"The Language Teacher Toolkit is a really useful book for language teachers to either read all the way through or dip into. What I like about it is that the authors Steve Smith and Gianfranco Conti are totally upfront about what they believe to be good practice but back it up with research evidence." (Ernesto Macaro, Oxford University Department of Education)

"I absolutely love this book based on research and full of activities..  The best manual I've read so far. One of our PDs from the Australian Board of Studies recommended your book as an excellent resource.  I look forward to the conference here in Sydney." Michela Pezzi, Teacher, Australia, Facebook)

"Finally, a book for World Language teachers that provides practical ideas and strategies that can actually be used in the classroom, rather than dry rhetoric and theory that does little to inspire creativity in ways that are engaging for both students and teachers alike." (USA teacher, Amazon review)

New GCSE resources on frenchteacher

As well as writing resources for the new A-levels, I have in recent months been posting a good range of materials to support the new GCSEs. First exams are not until 2018, but here is what you can find on the site in addition to the many other resources (grammar exercises, texts, video listening etc).

I shall not produce vocabulary lists since the exam board specifications now offer these, with translations.

Foundation Tier 

AQA-style GCSE 2016 Role-plays
AQA-style GCSE 2016 Photo card conversations
AQA-style GCSE 2016 Photo card conversations (2)
100 translation sentences into French (with answers)
Reading exam
Reading exam (2)
How to write a good Foundation Tier essay (ppt)
How to write a good Foundation Tier essay (Word)

Higher Tier 

AQA-style GCSE 2016 Photo card conversations (Higher tier)
AQA-style GCSE 2016 Photo card conversations (Higher tier) (2)
20 translations into French (with answers)
Reading exam (Higher tier)
How to write a good Higher Tier essay (ppt)
How to write a…

5 great zero preparation lesson ideas

When the pressure is on and there are only so many hours on the week, you need a repertoire of zero preparation go-to activities which promote input and/or practice. Here are five you might well find useful.

1. My weekend

We know that listening is the most important yet often neglected skill for language learning. It's also something some pupils find hard to do. To develop listening skill and provide tailored comprehensible input try this:

You tell the class you are going to recount what you did last weekend and that they have to make notes in English. The amount of detail you go into and the speed you go will depend on your class. Talk for about three minutes. If you spent the whole weekend marking, you can always make stuff up!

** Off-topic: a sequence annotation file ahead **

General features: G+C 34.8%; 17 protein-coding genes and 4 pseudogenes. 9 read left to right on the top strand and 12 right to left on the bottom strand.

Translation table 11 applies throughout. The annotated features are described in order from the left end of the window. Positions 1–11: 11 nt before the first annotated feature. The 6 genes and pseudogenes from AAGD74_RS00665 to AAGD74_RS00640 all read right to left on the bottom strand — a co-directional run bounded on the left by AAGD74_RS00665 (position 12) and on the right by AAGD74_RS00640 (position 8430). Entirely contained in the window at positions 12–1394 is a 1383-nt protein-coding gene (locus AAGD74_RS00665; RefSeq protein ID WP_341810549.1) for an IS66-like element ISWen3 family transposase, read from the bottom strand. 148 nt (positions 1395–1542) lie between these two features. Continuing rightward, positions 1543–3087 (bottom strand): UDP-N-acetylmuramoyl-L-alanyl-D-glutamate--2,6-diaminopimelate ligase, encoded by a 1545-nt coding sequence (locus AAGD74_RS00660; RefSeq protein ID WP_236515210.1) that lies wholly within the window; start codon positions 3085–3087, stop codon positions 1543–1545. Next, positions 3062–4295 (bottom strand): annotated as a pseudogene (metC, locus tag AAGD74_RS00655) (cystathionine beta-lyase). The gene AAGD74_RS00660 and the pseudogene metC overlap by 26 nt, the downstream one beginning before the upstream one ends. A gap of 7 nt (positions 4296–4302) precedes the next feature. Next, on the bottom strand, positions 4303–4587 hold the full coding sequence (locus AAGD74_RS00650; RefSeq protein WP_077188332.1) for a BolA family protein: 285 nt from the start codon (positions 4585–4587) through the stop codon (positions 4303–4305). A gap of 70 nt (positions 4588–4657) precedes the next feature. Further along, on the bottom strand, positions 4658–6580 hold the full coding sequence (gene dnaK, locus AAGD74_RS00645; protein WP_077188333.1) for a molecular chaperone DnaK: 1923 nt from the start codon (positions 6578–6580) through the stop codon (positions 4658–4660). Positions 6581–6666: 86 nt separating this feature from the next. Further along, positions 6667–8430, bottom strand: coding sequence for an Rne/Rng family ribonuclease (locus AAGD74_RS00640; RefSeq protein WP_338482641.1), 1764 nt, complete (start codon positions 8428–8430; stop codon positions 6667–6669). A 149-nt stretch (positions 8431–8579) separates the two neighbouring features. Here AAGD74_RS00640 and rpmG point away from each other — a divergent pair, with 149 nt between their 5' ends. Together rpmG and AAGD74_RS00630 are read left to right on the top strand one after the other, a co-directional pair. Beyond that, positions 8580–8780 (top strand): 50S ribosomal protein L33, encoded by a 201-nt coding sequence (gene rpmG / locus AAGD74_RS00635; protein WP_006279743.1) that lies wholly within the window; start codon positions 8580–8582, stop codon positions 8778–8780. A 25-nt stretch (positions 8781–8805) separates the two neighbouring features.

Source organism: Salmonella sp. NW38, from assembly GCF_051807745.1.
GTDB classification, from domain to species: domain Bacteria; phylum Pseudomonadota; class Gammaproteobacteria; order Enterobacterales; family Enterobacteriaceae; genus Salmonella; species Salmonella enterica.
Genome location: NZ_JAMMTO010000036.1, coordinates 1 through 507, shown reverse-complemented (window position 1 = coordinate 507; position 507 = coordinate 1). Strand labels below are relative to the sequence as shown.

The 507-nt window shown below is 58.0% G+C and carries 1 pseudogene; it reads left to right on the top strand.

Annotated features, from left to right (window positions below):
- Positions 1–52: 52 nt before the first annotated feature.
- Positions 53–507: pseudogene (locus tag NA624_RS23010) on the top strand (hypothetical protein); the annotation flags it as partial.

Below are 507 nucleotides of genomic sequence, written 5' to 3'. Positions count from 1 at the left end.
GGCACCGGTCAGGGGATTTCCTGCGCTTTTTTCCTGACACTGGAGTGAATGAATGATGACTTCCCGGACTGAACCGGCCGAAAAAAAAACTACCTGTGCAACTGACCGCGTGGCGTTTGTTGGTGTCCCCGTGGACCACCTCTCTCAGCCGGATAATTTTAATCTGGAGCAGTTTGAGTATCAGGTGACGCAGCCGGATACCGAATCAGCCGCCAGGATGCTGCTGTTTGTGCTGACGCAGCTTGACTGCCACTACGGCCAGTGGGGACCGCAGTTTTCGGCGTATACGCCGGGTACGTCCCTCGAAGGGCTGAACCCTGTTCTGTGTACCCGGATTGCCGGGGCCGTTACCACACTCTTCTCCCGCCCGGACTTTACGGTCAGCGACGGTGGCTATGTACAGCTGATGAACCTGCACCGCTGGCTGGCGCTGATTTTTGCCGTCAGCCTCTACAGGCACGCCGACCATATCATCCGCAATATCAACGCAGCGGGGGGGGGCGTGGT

You then make some true or false (maybe not mentioned too) statements in the target language about what you said in your account. Class gives hands up (or no hands up) answers. This can then lead into a simple pair work task where pupils make up their own tru…

Three AQA A-level courses compared

I've put together my three reviews of worthy A-level courses which you might be considering for next September. They are all very useful courses, but with significant differences. The traditional Hodder and OUP book-based courses differ in that the former comes in one chunky two year book, whilst OUP's comes in two parts, the first for AS or the first year of an A-level course. The Attitudes16 course by Steve Glover and Nathalie Kaddouri is based on an online platform from which you would download worksheets and share a logon with studenst who would do the interactive parts (Textivate and video work). The two text books are supported by interactive material (Kerboodle) or an e-text book.

Attitudes16





An excellent resource which should be competing for your attention at the moment is the Attitudes16 course which writers Steve Glover and Nathalie Kaddouri have been working on for some time. You can find it here at dolanguages.com, along with his excellent resources for film and li…

The Language Teacher Toolkit review

We were delighted to receive a review of The Language Teacher Toolkit from eminent applied linguist Ernesto Macaro from Oxford University. Macaro is a leader in the field of second language acquisition and applied linguistics. His main research interests are teacher-student interaction and language learning strategies pupils can use to improve their progress.

Here is Professor Macaro's review:
The Language Teacher Toolkit is a really useful book for language teachers to either read all the way through or dip into. What I like about it is that the authors Steve Smith and Gianfranco Conti are totally upfront about what they believe to be good practice but back it up with research evidence. So for example the ‘methodological principles’ on page 11 are supported by the research they then refer to later in the book and this approach is very similar to the one that we (Ernesto Macaro, Suzanne Graham, Robert Woore) have adopted in our ‘consortium project’(http://pdcinmfl.com). The point i…